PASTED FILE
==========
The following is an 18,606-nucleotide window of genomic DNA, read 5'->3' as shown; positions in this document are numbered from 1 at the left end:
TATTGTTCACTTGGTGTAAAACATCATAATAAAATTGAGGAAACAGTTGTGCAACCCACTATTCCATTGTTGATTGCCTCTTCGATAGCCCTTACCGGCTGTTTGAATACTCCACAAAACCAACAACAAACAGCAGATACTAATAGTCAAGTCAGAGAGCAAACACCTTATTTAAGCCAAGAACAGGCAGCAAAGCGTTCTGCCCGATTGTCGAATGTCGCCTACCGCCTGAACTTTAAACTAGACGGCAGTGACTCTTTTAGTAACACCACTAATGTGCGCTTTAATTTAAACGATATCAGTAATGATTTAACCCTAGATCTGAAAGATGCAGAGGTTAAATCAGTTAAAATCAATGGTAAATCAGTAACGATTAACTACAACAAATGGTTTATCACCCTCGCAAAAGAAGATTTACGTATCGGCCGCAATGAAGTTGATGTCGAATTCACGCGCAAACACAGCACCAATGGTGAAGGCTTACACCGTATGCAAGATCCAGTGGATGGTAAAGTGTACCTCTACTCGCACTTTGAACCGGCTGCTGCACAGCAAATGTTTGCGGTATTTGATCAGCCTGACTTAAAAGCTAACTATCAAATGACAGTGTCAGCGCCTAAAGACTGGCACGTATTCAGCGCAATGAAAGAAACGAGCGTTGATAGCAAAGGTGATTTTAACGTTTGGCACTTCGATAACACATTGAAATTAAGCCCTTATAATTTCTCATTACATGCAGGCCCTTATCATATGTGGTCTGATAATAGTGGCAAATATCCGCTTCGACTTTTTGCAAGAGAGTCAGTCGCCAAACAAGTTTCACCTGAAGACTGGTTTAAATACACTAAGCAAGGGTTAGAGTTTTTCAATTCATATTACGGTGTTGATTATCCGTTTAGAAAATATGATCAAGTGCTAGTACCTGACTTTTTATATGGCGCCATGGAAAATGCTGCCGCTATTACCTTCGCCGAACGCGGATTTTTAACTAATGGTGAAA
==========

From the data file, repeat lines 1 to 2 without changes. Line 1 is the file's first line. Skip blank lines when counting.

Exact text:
The following is an 18,606-nucleotide window of genomic DNA, read 5'->3' as shown; positions in this document are numbered from 1 at the left end:
TATTGTTCACTTGGTGTAAAACATCATAATAAAATTGAGGAAACAGTTGTGCAACCCACTATTCCATTGTTGATTGCCTCTTCGATAGCCCTTACCGGCTGTTTGAATACTCCACAAAACCAACAACAAACAGCAGATACTAATAGTCAAGTCAGAGAGCAAACACCTTATTTAAGCCAAGAACAGGCAGCAAAGCGTTCTGCCCGATTGTCGAATGTCGCCTACCGCCTGAACTTTAAACTAGACGGCAGTGACTCTTTTAGTAACACCACTAATGTGCGCTTTAATTTAAACGATATCAGTAATGATTTAACCCTAGATCTGAAAGATGCAGAGGTTAAATCAGTTAAAATCAATGGTAAATCAGTAACGATTAACTACAACAAATGGTTTATCACCCTCGCAAAAGAAGATTTACGTATCGGCCGCAATGAAGTTGATGTCGAATTCACGCGCAAACACAGCACCAATGGTGAAGGCTTACACCGTATGCAAGATCCAGTGGATGGTAAAGTGTACCTCTACTCGCACTTTGAACCGGCTGCTGCACAGCAAATGTTTGCGGTATTTGATCAGCCTGACTTAAAAGCTAACTATCAAATGACAGTGTCAGCGCCTAAAGACTGGCACGTATTCAGCGCAATGAAAGAAACGAGCGTTGATAGCAAAGGTGATTTTAACGTTTGGCACTTCGATAACACATTGAAATTAAGCCCTTATAATTTCTCATTACATGCAGGCCCTTATCATATGTGGTCTGATAATAGTGGCAAATATCCGCTTCGACTTTTTGCAAGAGAGTCAGTCGCCAAACAAGTTTCACCTGAAGACTGGTTTAAATACACTAAGCAAGGGTTAGAGTTTTTCAATTCATATTACGGTGTTGATTATCCGTTTAGAAAATATGATCAAGTGCTAGTACCTGACTTTTTATATGGCGCCATGGAAAATGCTGCCGCTATTACCTTCGCCGAACGCGGATTTTTAACTAATGGTGAAA